He observed her placing the dog inside the basin – suprised by her strength in doing so – and watched how Bojan enjoyed her every steady stroke and hug while she washed the dirt off his fur. The site made him yearn for her touch too, so much even he found himself drawn to her, yearning she washed his fur like that too.
Soon the dog was free and paced off on his little place near the fireplace while she discarded the water outside. He had a bowl with food there waiting.
She then fixed new water in the basin and came to offer him a towel. “Here, you can refresh yourself while I see if I can find you a blanket and pillows.” He simultaneously took the offer and headed for the bowl. “The stove is hot now, you see, but it will cool off soon. Then sleeping on the floor will be hard to bare.”
It was indeed hot here, he admitted, but he doubt the heat was caused by the burning logs. Instead he started to wonder if the reason wasn’t more with human form, like him?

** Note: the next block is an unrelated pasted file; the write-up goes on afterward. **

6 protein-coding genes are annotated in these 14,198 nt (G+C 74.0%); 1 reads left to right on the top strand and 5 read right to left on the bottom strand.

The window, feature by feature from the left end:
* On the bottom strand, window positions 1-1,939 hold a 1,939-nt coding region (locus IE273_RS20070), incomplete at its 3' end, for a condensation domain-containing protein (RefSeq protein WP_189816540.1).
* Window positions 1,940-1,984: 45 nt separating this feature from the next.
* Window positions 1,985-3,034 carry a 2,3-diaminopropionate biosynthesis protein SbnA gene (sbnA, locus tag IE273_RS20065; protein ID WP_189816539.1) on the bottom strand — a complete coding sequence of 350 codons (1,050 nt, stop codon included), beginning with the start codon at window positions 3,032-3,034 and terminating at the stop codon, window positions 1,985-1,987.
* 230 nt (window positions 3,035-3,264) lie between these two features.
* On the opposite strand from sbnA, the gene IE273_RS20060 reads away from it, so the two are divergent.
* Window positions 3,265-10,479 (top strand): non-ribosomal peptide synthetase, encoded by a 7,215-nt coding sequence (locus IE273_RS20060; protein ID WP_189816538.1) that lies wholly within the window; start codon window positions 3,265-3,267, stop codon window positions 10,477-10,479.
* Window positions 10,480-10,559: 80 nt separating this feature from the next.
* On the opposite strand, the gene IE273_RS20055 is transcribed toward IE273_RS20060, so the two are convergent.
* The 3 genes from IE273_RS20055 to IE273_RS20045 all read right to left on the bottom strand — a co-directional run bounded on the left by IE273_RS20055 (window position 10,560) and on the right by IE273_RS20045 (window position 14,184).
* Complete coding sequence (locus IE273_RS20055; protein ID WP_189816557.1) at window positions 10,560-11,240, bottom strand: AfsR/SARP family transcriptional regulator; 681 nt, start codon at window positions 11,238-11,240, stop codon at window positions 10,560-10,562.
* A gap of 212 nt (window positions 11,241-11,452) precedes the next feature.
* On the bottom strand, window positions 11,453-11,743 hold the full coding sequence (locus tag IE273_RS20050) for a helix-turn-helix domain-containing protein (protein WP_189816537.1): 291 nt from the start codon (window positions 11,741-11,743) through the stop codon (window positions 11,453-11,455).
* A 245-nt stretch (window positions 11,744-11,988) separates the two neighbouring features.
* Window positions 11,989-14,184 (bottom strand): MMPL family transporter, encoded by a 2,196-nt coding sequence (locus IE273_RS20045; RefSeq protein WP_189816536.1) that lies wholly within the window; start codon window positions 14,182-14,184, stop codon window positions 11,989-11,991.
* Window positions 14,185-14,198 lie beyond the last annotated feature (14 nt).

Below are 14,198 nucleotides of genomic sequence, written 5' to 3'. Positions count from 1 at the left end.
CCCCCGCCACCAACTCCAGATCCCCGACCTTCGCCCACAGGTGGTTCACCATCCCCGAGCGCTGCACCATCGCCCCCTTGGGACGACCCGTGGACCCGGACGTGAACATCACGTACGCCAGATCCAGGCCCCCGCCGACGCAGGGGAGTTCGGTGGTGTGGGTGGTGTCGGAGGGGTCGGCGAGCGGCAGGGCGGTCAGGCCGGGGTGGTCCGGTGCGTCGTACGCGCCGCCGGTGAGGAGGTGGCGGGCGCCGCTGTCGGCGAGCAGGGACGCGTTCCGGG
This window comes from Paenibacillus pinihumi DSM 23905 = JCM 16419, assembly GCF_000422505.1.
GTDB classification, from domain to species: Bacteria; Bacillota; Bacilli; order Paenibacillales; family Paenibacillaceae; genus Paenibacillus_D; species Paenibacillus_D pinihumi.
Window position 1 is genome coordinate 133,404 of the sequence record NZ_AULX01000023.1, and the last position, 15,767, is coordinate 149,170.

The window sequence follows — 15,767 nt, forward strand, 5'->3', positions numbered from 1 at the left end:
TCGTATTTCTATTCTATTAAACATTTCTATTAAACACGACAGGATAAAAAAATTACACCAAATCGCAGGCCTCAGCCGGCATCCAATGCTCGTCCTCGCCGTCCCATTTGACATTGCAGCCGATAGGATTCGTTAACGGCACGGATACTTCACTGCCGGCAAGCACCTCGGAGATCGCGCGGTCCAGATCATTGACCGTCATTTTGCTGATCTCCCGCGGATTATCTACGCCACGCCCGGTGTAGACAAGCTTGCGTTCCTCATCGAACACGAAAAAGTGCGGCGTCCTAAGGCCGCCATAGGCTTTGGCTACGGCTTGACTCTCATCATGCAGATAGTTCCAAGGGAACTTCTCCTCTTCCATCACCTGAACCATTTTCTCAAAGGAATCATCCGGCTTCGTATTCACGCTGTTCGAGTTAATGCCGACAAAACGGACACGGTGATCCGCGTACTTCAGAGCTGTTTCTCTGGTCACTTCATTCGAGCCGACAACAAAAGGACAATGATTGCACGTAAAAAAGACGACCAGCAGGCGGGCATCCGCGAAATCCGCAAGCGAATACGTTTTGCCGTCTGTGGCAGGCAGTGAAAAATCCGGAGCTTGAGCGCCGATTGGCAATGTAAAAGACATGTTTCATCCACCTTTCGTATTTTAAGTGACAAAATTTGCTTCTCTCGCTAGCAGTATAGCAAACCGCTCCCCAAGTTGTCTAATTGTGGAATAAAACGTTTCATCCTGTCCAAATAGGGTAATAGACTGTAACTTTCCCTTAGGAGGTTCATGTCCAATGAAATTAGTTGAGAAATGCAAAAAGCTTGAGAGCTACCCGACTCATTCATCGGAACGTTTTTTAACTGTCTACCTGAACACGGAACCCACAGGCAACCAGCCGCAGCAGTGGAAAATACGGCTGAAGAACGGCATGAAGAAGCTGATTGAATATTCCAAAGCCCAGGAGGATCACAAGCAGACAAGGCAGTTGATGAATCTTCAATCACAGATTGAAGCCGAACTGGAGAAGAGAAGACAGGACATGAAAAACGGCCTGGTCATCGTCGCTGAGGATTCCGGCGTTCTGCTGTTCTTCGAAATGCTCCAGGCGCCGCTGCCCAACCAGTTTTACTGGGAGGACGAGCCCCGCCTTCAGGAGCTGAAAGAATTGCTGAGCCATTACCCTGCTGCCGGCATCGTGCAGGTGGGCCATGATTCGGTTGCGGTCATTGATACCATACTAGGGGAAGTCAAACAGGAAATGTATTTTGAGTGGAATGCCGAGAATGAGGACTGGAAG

But he had no wish to ruin this perfect time by forcing her into something she might not wish to do. She had welcomed him in her home and shared the little she had with no requests involved. In his eyes, hurting her would be sacrilege, because at the moment, she was near being a saint.
“Athala.” She said suddenly, placing the bedding before her bed, which was on the other side of the stove, where it was warmest in the room to sleep.
He rose his water dripping face to give her a puzzled look.
“My name, “ she explained, “it’s Athala.” She brushed her hand over the soft pillow to clean away some dust. “I thought as we do need to spend the night here together, I might as well know your name.” She shrugged.